Many of us are afraid of the dentist. The sound of a drill buzzing is enough to get your heart racing, and the smells and awkwardness of having your teeth worked on doesn’t exactly make it easier to put that dental appointment on your list.
If that wasn’t enough, understanding common dental procedures and how many of them are conducted has also given people more reasons to avoid the dentist. Given what we know now about two major dental procedures, who can blame them?
The problem with root canals
Teeth are similar to other organ systems in the body in that they require a blood supply, lymphatic and venous drainage, and nervous innervations. Root canals, however, are dead teeth, and they can become one of the worst sources of chronic bacterial toxicity in your body.
Keep in mind that if any other organ in your body dies, it will need to be removed so bacteria and necrosis will not set in and kill you, but unfortunately, dead teeth are commonly left inside the body. Teeth have roots with main canals and side canals, and in those side canals are nerves. When a root canal is performed, the nerves from the main canals are removed, but there is no access to the side canals, which have dead nerves left behind in those spaces.
Anaerobic bacteria that do not require oxygen to survive live in these side canals and release toxins that cause chronic infection. The blood supply and lymphatics that surround these teeth drain this toxicity and allow it to spread through the entire body. This allows it to invade organs and cause all kinds of disease processes like autoimmune diseases, cancer, IBS, depression, and more.
The longer these teeth stay in your body, the more your immune system becomes compromised. And don’t think antibiotics will work – these bacteria are protected inside the dead tooth.
If an infected tooth requires removal for some reason, consider a holistic dentist who utilizes the extraction technique, which removes ligaments and material to encourage infection free healing.
The toxicity of dental amalgams
Dental amalgam fillings can release mercury, tin, copper, and silver into the body. These metals have various degrees of toxicity, and when used as fillings for teeth, can corrode or disassociate into metallic ions. These ions then migrate from the tooth to the root, the mouth, the bone, the connective tissues of the jaw, and finally into the nerves. This allows them to travel into the central nervous system, where the ions will permanently reside; disrupting the body’s normal functioning if they are not removed.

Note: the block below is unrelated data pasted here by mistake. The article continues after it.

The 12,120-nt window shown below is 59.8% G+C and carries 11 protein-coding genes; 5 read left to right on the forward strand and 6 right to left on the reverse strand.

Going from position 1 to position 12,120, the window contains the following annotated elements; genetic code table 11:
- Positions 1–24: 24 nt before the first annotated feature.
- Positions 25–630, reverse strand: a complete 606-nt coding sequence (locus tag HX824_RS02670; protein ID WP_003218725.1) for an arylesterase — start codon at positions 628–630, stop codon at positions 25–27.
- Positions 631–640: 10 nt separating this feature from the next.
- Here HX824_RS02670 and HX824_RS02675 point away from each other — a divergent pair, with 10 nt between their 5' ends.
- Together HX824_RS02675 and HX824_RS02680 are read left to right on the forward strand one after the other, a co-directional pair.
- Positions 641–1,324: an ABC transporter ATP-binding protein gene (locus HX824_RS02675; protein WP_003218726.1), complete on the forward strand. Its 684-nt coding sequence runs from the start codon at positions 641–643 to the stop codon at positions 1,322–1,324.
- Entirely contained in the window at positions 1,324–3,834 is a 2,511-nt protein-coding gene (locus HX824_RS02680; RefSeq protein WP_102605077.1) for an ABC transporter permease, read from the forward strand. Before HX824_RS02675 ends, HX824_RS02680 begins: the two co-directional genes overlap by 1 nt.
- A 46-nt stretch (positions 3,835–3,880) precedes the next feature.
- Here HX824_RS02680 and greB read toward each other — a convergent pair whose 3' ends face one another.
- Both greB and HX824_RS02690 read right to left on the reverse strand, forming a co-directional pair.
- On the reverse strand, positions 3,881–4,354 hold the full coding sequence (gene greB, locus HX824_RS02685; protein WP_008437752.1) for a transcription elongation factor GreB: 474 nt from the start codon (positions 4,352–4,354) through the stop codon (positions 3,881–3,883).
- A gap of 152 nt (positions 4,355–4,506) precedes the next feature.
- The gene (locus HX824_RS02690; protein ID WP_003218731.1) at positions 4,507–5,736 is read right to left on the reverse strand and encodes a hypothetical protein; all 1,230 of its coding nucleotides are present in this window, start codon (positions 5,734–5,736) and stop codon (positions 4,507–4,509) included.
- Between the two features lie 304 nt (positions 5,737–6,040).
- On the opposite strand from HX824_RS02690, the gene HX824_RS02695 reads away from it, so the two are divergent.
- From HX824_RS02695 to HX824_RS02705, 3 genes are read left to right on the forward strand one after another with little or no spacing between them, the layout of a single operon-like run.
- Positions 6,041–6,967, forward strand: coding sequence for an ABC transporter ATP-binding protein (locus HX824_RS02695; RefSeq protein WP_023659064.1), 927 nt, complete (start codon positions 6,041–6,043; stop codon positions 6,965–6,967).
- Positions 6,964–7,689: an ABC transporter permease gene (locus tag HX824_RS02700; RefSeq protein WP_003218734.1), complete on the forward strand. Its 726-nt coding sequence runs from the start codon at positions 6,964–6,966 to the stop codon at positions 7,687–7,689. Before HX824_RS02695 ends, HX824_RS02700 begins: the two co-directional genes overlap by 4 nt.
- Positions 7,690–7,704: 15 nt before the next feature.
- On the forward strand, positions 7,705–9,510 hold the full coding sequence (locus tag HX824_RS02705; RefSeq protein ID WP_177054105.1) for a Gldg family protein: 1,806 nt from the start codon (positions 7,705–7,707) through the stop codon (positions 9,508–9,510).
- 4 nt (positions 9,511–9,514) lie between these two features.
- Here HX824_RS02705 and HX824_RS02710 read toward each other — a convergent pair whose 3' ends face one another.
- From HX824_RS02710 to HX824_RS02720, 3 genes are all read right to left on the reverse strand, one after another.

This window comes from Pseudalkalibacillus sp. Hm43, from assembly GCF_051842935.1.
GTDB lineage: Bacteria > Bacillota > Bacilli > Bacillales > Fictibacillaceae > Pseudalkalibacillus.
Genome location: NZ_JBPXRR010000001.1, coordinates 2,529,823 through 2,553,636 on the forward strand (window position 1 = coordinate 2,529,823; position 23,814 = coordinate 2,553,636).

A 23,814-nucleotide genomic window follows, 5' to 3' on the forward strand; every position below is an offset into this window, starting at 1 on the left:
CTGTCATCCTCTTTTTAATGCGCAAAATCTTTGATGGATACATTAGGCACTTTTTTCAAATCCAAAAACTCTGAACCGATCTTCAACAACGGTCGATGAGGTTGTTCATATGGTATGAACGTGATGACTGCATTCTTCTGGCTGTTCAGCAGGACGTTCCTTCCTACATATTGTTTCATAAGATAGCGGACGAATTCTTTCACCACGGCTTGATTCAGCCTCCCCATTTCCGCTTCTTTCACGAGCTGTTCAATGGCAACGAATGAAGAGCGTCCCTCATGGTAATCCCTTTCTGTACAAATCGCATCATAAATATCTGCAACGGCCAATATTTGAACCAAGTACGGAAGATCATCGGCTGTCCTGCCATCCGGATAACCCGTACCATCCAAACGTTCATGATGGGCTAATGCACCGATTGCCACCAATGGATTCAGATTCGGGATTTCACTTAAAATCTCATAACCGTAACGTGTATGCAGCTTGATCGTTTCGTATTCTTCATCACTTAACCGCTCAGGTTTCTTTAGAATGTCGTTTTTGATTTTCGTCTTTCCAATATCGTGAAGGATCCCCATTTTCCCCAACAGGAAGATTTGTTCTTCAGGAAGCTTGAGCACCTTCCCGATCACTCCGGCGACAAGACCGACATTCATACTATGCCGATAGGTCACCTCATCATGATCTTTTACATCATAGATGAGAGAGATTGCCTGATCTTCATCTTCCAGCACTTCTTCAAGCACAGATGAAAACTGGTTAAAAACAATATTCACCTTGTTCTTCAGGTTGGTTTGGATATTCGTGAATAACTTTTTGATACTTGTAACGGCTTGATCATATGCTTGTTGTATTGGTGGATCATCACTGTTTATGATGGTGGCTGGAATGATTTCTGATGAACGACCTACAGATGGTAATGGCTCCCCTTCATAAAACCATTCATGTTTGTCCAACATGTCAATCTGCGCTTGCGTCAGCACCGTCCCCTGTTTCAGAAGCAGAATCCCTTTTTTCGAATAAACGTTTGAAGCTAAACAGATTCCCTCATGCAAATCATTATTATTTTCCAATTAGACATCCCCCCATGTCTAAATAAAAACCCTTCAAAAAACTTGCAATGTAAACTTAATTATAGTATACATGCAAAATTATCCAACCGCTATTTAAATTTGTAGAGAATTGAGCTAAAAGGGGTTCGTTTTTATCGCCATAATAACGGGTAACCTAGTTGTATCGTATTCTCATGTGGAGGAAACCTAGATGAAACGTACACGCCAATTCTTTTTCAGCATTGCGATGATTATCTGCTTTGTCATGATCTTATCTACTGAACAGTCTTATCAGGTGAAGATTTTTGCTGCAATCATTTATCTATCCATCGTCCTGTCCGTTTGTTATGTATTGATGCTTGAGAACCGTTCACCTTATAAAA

While all metals used for dental restoration are toxic, the most harmful are mercury dental amalgams (silver) used for fillings. These “silver fillings” contain 50 percent mercury and only 25 percent silver. Mercury has been recognized as a poison since the 1500s, yet they have been used in dentistry since the 1820s.
As accurately stated by Richard D. Fischer, D.D.S., “I don’t feel comfortable using a substance (mercury amalgams) designated by the EPA to be a waste disposal hazard. I can’t throw it in the trash, bury it in the ground, or put it in a landfill, but they say it’s okay to put it in people’s mouths. That doesn’t make sense”.
Also keep in mind that due to its mineral content, saliva in the mouth is electrically conductive. When saliva interacts with a dental restoration containing metal, a battery is created causing an effect known as electrogalvanism. This is quite simply electricity generated by a person’s fillings.
The saliva acts as a conductant and the dissimilar metal fillings try to neutralize each other to balance out the electrical charge. This causes toxic materials from the filling to erode and leak into the body.
This is why it is important to avoid mercury fillings and have existing ones properly removed by a biological dentist.
How to naturally clean up your oral health
One of the easiest ways to start cleaning up your oral health is to consume more nutrient dense whole foods rooted in organic produce. Do this at the expense of flours, sugars, and processed foods that create acidity and eventually prevent proper absorption of nutrients.